The Least, First

Monte Asbury's blog

“Take care of our children.”

with 6 comments

My friend honestpoet reminded me that women often have different priorities in world affairs than men do. Which reminded me, in turn, of what may be the most important thing I have read about Iraq.

It’s Joan Chittister’s presentation of some thoughts of Iraqi women. I excerpt just a few comments here (limited more than I wish by copyright law) – but I beg you to read the article itself. Save it. Share it. Here goes:

“Take the oil. We don’t care about the oil,” one woman called across the room. “We never got any value from it anyway,” …“Never mind yesterday,” … [regarding] Sunni- Shi’ite tensions. “Forget who did what to whom. We must turn the page now. We must rebuild the country.”

“And what is the first thing that must be done to rebuild the country?” we asked them … sure that the list would be long and varied. I was wrong. …

To a woman, the call was clear: “Take care of our children.”

Take care of the children, the ones who went cold as stone at the loss of brothers and fathers and dead playmates. … Take care of the ones who felt the sweat of terror when the doors of the homes in which they were sure they were safe broke down in the middle of the night or the lights went out or their mothers wrapped their shawls around their heads and cried. Take care of the ones who went into psychic paralysis at the sight of blood and bodies. Take care of the ones who woke up one morning to find their lives completely disrupted for no apparent reason.

When men sit down to negotiate peace treaties … they disband armies and guard borders and hold military tribunals and form new governments and punish old ones. … When they tote up the cost of the war, they do not include the number of women raped, the number of families displaced, the number of schools bombed, or the number of babies without milk. … The victors take their spoils, monitor the guns, forget the defenseless and leave the people to clean up the rubble. War becomes the daily dirge of the anonymous victims….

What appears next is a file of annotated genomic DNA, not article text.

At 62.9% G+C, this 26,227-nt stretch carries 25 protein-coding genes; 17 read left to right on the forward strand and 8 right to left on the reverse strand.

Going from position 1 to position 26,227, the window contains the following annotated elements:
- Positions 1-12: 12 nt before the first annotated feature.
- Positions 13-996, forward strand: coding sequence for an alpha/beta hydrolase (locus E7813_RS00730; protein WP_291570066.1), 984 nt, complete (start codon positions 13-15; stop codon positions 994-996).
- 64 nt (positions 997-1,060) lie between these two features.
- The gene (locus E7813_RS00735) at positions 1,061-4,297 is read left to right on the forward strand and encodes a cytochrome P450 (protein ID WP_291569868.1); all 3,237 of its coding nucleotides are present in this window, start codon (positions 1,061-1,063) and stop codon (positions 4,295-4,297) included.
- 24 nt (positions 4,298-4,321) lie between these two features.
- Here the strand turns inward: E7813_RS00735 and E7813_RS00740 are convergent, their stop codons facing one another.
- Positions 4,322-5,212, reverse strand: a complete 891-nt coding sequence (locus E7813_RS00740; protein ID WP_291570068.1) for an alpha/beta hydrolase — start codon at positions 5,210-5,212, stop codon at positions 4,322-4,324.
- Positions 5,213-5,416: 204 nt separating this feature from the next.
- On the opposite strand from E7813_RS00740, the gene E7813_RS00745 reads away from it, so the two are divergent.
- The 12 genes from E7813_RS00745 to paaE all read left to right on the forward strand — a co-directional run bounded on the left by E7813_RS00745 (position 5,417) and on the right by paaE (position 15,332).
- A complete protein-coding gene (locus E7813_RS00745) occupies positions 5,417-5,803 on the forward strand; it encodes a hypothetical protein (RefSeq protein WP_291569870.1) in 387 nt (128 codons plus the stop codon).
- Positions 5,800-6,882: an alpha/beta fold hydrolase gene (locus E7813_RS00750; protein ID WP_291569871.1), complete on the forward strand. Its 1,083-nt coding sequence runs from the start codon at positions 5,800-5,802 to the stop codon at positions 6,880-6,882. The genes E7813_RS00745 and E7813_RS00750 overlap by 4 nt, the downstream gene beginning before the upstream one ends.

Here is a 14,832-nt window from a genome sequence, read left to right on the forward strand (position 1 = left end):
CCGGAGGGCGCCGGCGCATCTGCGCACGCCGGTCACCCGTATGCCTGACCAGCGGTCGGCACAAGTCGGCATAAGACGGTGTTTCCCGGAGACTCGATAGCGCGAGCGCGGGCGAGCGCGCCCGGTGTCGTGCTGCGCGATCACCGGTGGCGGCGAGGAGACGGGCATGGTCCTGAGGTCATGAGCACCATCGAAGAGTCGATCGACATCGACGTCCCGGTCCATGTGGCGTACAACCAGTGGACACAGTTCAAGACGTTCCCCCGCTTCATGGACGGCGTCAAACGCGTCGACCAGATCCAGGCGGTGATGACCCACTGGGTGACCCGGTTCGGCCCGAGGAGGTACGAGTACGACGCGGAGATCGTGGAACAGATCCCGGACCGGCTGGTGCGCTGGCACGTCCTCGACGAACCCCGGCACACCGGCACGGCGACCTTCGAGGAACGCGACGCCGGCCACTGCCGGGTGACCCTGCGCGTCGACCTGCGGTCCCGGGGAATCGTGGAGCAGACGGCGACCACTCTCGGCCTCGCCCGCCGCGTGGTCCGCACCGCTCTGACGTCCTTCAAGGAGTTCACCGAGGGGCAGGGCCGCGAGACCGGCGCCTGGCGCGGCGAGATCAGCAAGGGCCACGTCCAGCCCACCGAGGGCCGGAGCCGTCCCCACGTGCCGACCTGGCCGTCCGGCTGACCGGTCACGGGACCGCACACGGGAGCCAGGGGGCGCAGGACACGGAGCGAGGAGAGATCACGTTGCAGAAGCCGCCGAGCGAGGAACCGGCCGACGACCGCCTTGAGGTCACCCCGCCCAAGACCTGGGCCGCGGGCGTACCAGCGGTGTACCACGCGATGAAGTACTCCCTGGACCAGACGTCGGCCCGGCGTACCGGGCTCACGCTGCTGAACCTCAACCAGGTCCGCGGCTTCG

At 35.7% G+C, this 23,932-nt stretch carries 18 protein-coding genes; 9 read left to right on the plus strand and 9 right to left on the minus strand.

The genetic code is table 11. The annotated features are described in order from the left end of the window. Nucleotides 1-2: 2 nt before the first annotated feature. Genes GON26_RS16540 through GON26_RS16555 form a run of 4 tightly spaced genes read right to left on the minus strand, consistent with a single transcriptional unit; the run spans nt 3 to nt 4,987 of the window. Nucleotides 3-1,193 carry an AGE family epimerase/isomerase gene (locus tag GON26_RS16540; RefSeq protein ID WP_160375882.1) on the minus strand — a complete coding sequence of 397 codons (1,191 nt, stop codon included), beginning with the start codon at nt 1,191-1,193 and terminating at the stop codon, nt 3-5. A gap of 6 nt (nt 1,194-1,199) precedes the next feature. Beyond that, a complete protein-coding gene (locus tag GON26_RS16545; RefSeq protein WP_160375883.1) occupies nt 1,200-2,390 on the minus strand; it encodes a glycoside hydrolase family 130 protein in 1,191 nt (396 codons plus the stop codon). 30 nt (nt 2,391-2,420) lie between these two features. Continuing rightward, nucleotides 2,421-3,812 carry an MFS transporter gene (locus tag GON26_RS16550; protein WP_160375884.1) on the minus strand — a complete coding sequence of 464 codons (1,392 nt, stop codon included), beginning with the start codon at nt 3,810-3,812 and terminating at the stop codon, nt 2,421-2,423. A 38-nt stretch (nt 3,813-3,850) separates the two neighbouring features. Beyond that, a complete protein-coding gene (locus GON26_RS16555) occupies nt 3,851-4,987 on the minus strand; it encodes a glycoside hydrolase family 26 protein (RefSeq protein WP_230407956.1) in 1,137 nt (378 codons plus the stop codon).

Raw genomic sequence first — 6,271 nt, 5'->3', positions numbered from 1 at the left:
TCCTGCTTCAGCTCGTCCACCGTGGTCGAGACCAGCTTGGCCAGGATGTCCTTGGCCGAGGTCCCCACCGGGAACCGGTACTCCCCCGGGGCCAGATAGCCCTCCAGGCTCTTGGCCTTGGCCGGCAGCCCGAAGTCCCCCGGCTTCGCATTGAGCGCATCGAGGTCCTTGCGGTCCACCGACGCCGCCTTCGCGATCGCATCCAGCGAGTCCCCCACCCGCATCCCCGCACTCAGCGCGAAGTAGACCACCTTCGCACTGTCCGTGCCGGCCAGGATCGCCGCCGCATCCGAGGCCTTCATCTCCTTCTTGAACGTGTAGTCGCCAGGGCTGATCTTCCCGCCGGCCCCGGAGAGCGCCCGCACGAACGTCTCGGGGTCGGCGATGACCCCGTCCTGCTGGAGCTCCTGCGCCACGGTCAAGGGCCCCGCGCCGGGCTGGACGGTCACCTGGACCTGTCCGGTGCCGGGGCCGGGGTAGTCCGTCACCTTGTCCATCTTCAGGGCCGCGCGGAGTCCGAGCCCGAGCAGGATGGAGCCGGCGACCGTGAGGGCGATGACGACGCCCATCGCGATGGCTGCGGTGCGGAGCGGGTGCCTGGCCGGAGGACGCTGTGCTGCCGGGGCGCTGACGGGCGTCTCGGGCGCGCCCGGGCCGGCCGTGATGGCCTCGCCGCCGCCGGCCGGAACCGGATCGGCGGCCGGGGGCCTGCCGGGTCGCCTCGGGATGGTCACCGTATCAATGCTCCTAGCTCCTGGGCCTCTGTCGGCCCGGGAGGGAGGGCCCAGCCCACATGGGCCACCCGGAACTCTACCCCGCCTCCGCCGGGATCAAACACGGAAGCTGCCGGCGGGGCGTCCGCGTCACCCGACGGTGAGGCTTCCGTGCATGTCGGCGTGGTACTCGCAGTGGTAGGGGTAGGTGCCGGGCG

The Iraqi women were very clear: the most injured of all in this war are the children of Iraq. …

The future of Iraq is at stake. But it is not the banking system the women are concerned about. It is the treasure of the nation that is being squandered, they know. It is their future. It is their children.

I’ve been spending a little extra time with my 1-year-old grandson lately. He clings to me when he has pain – utterly, helplessly dependent. I hold him close, my heart hurting. And I think, “What if he and I – were there?

Read Chittister here.


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Written by Monte

March 23, 2007 at 11:37 am

6 Responses

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  1. Lead on, dear sisters – your voices are so important.

    Naj, it seems like there is this terrible hardness that comes to people with power, that somehow causes men and women to trade serving people for using them. I can sense it even in my little role as a pastor of a little church – how overwhelming must it be in corridors of power!

    HP – I’m sure you’re right about poetry, but I know from experience that it’s true about sermons! I’d welcome your recommendations for such poems to read. If you can bear the pop-ishness of it, much of the current dialogue reminded me of a Joni Mitchell poem that I sometimes performed in the 60s, and I posted it a while back here: Fiddle and Drum

    Monte

    March 27, 2007 at 12:07 pm

  2. I’m not sure how to make that happen. I’m working on it, though.

    I think I’d like to put together an anthology of anti-war poems by mother-poets. One I know insists that all that we go through to bring them into the world, the pain and toil and all, the nursing, the diapers, the picking up toys, the heartbreak as we watch them discover pain and difficulty, can’t be just so we can send them out to kill each other.

    I wholeheartedly agree.

    honestpoet

    March 25, 2007 at 1:17 pm

  3. I was reading last night, that in matriarchic societies, because of the central role of motherly feelinsg, peace, stability and nurturing are of paramount importance.

    That is of course, if we leave women leaders such as Thatcher, Albright, Rice, Clinton (and now Pelosi) out!!

    I wish the politicians of the world paied more attention the mothers of the world.

    naj

    March 25, 2007 at 11:30 am

  4. Awe, shucks. You know I keep it tender for purely selfish reasons. Hard-hearted poets don’t write good poetry.

    It’s just part of the job description.

    honestpoet

    March 25, 2007 at 10:29 am

  5. You’re welcome – and thank you for your tender heart. It seems to me that nine-tenths of the things the world struggles with need only more people brave enough to let their hearts be touched by the suffering of others.

    Monte

    March 24, 2007 at 7:08 pm

  6. Oh, sure, Monte, now you’ve got me all teary.

    Thanks, though, for helping remind people about what’s really important.

    honestpoet

    March 23, 2007 at 1:05 pm


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